When using the best diastereotopic assignment of CH2 groups, the single conformer SVD-based fit for the different configurations results in very low quality factors, indicating in principle the robustness of RDC data interpretation. Also a correct diastereotopic assignment is achieved at methylene groups C10 and C12 – only the almost identical RDCs for the two protons attached to C11 does not allow an unambiguous assignment. The multiple conformer/single tensor fit leads to a further improved distinction of the correct configuration despite the fact that none of the structures fulfils the experimental data within errors. The conformation at C5 in all MMFF94-derived structures is pseudo-equatorial and the corresponding fit to a single alignment tensor helps dramatically in defining all residual stereogenic centres as it fixes the orientation of the tensor axes (see Fig. 6A and B). Due to the restriction to a single alignment tensor and the negligence of vibrational motions, on the other hand, the ability to fully fit experimental data is strongly limited and must result in deviating RDCs. Importantly, the MDOC procedures do not suffer from a priori limitations on the selection of particular conformations, associated with the SVD method, although this has the disadvantage of a lower capability for discrimination of the configuration.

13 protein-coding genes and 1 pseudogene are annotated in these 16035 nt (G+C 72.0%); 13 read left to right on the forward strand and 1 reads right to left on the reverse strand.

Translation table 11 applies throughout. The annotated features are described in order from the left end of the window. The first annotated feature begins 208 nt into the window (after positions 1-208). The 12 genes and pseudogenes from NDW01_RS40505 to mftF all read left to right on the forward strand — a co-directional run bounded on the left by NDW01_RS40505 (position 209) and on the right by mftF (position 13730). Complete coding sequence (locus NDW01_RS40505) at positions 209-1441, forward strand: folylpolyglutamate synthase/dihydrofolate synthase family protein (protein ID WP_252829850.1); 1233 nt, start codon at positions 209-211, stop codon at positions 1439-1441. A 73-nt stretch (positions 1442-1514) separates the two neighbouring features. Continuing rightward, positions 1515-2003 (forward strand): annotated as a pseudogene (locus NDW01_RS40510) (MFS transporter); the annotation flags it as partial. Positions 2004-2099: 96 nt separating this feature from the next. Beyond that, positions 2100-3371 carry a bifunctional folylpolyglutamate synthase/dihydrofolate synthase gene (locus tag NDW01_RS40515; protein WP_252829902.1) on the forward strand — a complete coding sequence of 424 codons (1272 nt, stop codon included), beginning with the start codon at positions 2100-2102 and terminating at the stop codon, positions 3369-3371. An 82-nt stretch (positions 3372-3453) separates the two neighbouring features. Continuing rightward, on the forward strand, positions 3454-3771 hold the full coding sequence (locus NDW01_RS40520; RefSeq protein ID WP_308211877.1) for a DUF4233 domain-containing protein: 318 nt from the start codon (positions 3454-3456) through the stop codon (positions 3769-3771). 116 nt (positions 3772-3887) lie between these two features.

In the MDOC simulations the full accessible conformational space is taken into account, leaving no restriction with respect to the number of conformers or the number of alignment tensors being present. In principle, the approach may result in a different alignment tensor for each measured RDC. Again, all sixteen possible configurations of the molecule were compared for their performance using exclusively the fourteen 1DCH values as MDOC constraints. Based on the χ−2min value of the MDOC simulations, the most wrong configurations can be falsified, but a few configurations remain as potential competitors (Table 8). No constraints are violated for the correct stereochemistry (SRRSS) and the epimer at C5 (RRRSS). A detailed analysis of the structural ensembles reveals that both favour pseudo-equatorial conformations of the methoxy group, in which case the C5-H5 RDC will lead to identical values. However, as no single, common alignment tensor is used in the calculation, the RDC at C5 does not decisively influence the configuration determination in ring C. A change in the configuration at positions C7 and C9 both result in χ−2min values slightly below 0.9 with at least one outlier. Apparently, these configurations result in C–H vector orientations that are very similar to the correct structure if the full conformational space is accessible. Nevertheless, a difference larger than 0.4 in χ−2min clearly favours the correct configuration.

Table 8 Evaluation of the quality criteria for oidiolactone B
Config.a MDOC χ−2minc SVD (single conf.) SVD (mult. conf.) SVD (single conf.) SVD (mult. conf.)
n/χ2b n/χ2d χ−2mine n/χ2d χ−2mine